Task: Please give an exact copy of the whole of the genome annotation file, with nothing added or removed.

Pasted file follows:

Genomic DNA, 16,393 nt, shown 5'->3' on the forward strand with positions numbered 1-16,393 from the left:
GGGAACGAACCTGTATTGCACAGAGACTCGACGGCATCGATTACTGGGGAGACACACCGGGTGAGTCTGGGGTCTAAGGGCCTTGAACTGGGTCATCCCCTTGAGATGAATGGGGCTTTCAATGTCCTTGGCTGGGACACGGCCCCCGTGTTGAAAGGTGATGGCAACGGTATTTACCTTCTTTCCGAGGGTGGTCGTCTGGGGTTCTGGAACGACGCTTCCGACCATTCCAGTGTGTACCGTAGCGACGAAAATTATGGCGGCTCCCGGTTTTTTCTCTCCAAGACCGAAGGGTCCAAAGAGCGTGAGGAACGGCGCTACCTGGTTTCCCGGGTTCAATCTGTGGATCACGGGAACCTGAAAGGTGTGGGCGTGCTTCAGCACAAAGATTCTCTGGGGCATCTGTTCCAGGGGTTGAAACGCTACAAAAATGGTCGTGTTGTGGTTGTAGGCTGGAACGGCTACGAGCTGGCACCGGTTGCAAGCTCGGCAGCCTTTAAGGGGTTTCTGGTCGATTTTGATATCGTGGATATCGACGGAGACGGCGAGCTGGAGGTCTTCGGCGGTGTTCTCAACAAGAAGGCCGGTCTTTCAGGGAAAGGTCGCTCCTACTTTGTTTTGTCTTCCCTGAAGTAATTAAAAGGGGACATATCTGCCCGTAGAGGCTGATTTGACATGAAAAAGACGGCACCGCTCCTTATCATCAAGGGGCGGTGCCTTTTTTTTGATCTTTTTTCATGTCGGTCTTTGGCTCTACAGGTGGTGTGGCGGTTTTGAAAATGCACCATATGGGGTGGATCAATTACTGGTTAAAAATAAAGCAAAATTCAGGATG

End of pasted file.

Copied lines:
Genomic DNA, 16,393 nt, shown 5'->3' on the forward strand with positions numbered 1-16,393 from the left:
GGGAACGAACCTGTATTGCACAGAGACTCGACGGCATCGATTACTGGGGAGACACACCGGGTGAGTCTGGGGTCTAAGGGCCTTGAACTGGGTCATCCCCTTGAGATGAATGGGGCTTTCAATGTCCTTGGCTGGGACACGGCCCCCGTGTTGAAAGGTGATGGCAACGGTATTTACCTTCTTTCCGAGGGTGGTCGTCTGGGGTTCTGGAACGACGCTTCCGACCATTCCAGTGTGTACCGTAGCGACGAAAATTATGGCGGCTCCCGGTTTTTTCTCTCCAAGACCGAAGGGTCCAAAGAGCGTGAGGAACGGCGCTACCTGGTTTCCCGGGTTCAATCTGTGGATCACGGGAACCTGAAAGGTGTGGGCGTGCTTCAGCACAAAGATTCTCTGGGGCATCTGTTCCAGGGGTTGAAACGCTACAAAAATGGTCGTGTTGTGGTTGTAGGCTGGAACGGCTACGAGCTGGCACCGGTTGCAAGCTCGGCAGCCTTTAAGGGGTTTCTGGTCGATTTTGATATCGTGGATATCGACGGAGACGGCGAGCTGGAGGTCTTCGGCGGTGTTCTCAACAAGAAGGCCGGTCTTTCAGGGAAAGGTCGCTCCTACTTTGTTTTGTCTTCCCTGAAGTAATTAAAAGGGGACATATCTGCCCGTAGAGGCTGATTTGACATGAAAAAGACGGCACCGCTCCTTATCATCAAGGGGCGGTGCCTTTTTTTTGATCTTTTTTCATGTCGGTCTTTGGCTCTACAGGTGGTGTGGCGGTTTTGAAAATGCACCATATGGGGTGGATCAATTACTGGTTAAAAATAAAGCAAAATTCAGGATG